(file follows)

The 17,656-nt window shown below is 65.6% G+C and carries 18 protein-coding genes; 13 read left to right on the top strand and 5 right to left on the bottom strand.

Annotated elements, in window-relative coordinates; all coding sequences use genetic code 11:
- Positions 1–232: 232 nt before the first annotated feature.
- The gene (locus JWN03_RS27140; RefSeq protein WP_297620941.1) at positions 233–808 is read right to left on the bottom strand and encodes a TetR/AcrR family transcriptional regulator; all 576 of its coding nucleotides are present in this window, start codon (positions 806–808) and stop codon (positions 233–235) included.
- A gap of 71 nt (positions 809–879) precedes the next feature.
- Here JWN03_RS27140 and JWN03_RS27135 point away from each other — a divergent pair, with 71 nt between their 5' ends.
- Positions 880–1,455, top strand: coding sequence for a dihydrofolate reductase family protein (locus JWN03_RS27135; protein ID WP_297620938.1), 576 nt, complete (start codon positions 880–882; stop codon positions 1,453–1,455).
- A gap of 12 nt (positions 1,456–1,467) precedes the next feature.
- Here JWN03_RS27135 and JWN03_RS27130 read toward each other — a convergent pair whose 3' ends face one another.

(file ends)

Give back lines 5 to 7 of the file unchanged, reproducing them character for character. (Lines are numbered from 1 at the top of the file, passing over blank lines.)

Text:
- A gap of 71 nt (positions 809–879) precedes the next feature.
- Here JWN03_RS27140 and JWN03_RS27135 point away from each other — a divergent pair, with 71 nt between their 5' ends.
- Positions 880–1,455, top strand: coding sequence for a dihydrofolate reductase family protein (locus JWN03_RS27135; protein ID WP_297620938.1), 576 nt, complete (start codon positions 880–882; stop codon positions 1,453–1,455).